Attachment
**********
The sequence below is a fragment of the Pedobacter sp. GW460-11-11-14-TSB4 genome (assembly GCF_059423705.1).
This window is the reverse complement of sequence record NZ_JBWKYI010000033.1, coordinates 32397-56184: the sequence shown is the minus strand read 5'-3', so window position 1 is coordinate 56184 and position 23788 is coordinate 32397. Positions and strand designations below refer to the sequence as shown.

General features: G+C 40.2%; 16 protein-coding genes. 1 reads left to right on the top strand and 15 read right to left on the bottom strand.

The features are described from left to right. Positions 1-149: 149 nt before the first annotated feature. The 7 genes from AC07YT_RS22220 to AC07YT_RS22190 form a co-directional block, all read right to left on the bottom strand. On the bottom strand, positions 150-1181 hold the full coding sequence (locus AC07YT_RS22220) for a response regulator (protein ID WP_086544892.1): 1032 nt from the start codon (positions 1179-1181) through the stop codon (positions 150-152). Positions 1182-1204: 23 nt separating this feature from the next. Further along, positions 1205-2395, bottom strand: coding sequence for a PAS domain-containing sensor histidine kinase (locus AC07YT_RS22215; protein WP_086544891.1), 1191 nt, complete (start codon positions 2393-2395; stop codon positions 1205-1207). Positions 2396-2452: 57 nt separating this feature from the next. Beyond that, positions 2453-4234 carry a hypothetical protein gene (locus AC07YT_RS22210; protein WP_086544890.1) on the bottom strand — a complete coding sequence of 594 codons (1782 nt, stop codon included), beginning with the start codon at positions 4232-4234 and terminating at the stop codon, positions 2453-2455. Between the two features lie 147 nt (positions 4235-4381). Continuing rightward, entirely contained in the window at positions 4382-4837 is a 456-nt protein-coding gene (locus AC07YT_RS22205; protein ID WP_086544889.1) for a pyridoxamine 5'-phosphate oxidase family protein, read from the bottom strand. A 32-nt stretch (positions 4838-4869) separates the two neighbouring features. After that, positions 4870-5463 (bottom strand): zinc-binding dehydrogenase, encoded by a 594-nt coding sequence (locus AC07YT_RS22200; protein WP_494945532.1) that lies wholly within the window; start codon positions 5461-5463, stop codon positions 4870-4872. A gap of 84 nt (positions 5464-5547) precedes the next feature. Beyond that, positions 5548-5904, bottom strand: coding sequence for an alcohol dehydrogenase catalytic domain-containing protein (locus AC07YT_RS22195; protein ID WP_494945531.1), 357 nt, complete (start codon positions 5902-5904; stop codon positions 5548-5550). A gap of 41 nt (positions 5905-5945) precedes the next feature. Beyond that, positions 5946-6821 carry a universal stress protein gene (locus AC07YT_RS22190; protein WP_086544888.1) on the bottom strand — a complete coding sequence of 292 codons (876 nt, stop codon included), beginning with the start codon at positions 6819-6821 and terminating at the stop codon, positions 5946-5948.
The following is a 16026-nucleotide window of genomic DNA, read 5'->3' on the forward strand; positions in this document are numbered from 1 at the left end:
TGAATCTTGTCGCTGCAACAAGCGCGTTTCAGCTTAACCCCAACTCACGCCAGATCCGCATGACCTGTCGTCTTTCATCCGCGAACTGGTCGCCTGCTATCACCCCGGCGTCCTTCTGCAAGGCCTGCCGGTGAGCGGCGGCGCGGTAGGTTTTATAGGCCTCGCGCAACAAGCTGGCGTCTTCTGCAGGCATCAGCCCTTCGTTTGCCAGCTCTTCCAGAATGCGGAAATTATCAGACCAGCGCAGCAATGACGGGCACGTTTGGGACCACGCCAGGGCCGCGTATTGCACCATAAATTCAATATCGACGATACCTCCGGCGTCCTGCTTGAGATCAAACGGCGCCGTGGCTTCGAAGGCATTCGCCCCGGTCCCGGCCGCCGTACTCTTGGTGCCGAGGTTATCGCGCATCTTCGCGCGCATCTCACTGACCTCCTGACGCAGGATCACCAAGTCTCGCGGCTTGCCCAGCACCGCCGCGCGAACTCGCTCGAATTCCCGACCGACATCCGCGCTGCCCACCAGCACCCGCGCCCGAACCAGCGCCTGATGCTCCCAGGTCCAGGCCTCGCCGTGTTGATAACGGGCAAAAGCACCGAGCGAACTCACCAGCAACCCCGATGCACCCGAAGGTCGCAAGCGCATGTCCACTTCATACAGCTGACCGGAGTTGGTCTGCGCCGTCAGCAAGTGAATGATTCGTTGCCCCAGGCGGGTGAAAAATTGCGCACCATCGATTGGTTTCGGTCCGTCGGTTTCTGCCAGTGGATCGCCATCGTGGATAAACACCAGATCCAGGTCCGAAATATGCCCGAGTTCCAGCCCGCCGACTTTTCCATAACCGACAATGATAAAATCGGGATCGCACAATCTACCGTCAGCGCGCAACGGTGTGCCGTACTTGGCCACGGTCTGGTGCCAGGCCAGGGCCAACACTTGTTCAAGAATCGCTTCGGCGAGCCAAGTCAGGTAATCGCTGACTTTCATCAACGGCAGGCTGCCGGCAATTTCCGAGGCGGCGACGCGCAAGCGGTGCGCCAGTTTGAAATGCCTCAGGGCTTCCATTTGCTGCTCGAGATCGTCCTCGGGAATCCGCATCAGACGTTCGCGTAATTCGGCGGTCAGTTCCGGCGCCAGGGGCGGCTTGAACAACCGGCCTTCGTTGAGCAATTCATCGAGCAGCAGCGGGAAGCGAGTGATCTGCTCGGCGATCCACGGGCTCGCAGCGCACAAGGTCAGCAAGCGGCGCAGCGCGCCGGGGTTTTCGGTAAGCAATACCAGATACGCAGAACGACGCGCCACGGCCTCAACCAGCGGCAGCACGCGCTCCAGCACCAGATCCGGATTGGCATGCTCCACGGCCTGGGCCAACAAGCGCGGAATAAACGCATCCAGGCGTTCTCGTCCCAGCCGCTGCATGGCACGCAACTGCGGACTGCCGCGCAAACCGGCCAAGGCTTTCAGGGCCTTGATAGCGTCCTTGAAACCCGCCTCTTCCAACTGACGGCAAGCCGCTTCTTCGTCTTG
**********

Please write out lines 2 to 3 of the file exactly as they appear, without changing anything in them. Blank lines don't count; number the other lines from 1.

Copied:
This window is the reverse complement of sequence record NZ_JBWKYI010000033.1, coordinates 32397-56184: the sequence shown is the minus strand read 5'-3', so window position 1 is coordinate 56184 and position 23788 is coordinate 32397. Positions and strand designations below refer to the sequence as shown.

General features: G+C 40.2%; 16 protein-coding genes. 1 reads left to right on the top strand and 15 read right to left on the bottom strand.